SURPRISE, Ariz. -- In a world where Angel Pagan signs for four years and $40 million with San Francisco and Shane Victorino lands a three-year, $39 million deal with Boston, Texas outfielder David Murphy has a chance to do very well in free agency next winter. But he is both realistic and candid about his place in the market.
Murphy, 31, is trending in the right direction after six major league seasons. He ranked 10th in the American League with a .304 batting average last year, and established career highs with 65 runs, 29 doubles and a .380 on-base percentage. Murphy recorded a higher slugging percentage (.479) than Mark Teixeira, Nick Swisher, Adrian Gonzalez, Adam Dunn and teammate Nelson Cruz, among others.
Although Murphy's career pedigree probably puts him behind Curtis Granderson, Jacoby Ellsbury, Shin-Soo Choo, Cruz and Hunter Pence in next winter's free-agent outfield pecking order, he appears to settle nicely in the next tier of outfielders with Corey Hart, Carlos Gomez, Michael Morse and 37-year-old Carlos Beltran.
Murphy has the same agent, Michael Moye, who negotiated Josh Hamilton's $125 million contract with the Los Angeles Angels in December. After watching the frenzy surrounding Hamilton last summer in Arlington, Murphy is looking forward to something a lot more orderly and restrained.
"There's no point in blowing it up to be bigger than it really is," Murphy said. "It's not like I'm a $100 million player and I'm going to be getting that type of attention. I have no idea how many teams would be interested. I have no idea what type of deal I would get. But there's no reason in thinking or worrying about that right now. I love being here and I want to win a championship with this team. There's no reason to focus on anything else other than 2013.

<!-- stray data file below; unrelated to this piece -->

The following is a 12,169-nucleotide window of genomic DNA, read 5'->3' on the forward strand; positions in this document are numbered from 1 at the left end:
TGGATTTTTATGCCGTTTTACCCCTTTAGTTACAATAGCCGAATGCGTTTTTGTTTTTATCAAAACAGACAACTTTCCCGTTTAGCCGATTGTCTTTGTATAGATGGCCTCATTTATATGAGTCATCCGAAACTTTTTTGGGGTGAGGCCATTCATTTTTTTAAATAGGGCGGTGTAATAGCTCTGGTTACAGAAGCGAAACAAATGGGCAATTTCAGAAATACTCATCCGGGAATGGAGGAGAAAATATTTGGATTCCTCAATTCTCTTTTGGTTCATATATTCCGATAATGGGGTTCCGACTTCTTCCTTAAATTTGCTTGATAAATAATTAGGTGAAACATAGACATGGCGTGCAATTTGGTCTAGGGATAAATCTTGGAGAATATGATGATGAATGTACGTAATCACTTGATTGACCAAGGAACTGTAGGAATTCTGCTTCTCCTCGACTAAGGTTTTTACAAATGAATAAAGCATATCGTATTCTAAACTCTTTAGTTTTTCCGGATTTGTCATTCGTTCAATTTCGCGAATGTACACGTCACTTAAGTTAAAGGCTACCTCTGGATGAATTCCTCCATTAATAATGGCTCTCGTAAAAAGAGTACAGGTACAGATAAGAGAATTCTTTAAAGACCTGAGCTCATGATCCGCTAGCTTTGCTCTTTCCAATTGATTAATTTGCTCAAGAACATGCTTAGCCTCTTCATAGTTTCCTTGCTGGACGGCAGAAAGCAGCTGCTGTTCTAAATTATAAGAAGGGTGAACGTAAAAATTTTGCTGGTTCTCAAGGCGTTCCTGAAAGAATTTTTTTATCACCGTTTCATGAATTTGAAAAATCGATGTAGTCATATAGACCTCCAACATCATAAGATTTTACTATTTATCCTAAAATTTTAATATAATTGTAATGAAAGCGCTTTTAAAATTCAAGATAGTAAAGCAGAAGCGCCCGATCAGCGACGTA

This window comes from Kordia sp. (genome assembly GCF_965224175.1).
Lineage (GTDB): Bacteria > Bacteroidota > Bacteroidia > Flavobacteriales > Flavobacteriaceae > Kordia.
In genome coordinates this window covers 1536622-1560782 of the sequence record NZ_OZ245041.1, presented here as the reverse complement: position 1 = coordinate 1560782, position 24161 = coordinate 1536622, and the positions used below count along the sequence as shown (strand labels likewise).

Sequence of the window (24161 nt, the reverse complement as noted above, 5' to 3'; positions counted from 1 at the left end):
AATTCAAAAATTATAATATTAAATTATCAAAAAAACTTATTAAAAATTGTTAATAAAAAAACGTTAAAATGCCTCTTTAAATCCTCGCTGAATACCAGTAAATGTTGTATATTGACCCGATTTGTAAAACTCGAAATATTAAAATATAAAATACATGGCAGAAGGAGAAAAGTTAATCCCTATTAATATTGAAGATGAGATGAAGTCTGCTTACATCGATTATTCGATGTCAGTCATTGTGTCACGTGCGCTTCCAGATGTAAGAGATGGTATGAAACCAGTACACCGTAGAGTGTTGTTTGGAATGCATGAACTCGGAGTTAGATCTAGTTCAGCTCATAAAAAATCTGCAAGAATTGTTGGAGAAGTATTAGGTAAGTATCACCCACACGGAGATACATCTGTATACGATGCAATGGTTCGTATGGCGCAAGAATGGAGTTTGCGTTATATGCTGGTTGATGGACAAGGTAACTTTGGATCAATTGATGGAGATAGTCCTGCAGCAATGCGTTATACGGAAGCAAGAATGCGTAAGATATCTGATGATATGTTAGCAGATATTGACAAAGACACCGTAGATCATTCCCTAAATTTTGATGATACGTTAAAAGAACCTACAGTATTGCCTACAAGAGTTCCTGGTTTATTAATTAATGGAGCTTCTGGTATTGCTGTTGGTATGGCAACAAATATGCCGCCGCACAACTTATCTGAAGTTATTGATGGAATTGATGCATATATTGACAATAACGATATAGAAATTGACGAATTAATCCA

"There’s Josh Hamilton and there's me. I'm not going to get a $125 million contract. I'm not going to be the horse on a team. I can contribute in some different ways. But I guess I'm more of a complementary player."
If anything could put a drag on Murphy's market, it's his home-road splits and the perception that he's a platoon player. But those perceptions aren't necessarily slam dunks. Murphy logged a respectable .803 OPS on the road last year compared to .917 at Rangers Ballpark in Arlington. He also hit .347 (26-for-75) against left-handed pitching, although those 26 hits failed to include a home run.
From a personal standpoint, Murphy would naturally prefer to have things work out with the Rangers. He was born in Houston and played college ball at Baylor in Waco, Texas. But he knows his future will hinge in large part on the Rangers' finances and long-range plan and his ability to stay healthy and productive this season.
"It makes a lot of sense for me to be here," Murphy said. "I was born and raised in Texas. I went to college in Texas, and I make Dallas-Fort Worth my home. It makes perfect sense for me to be here for a long time. That being said, I just want the best possible opportunity for my family and my career."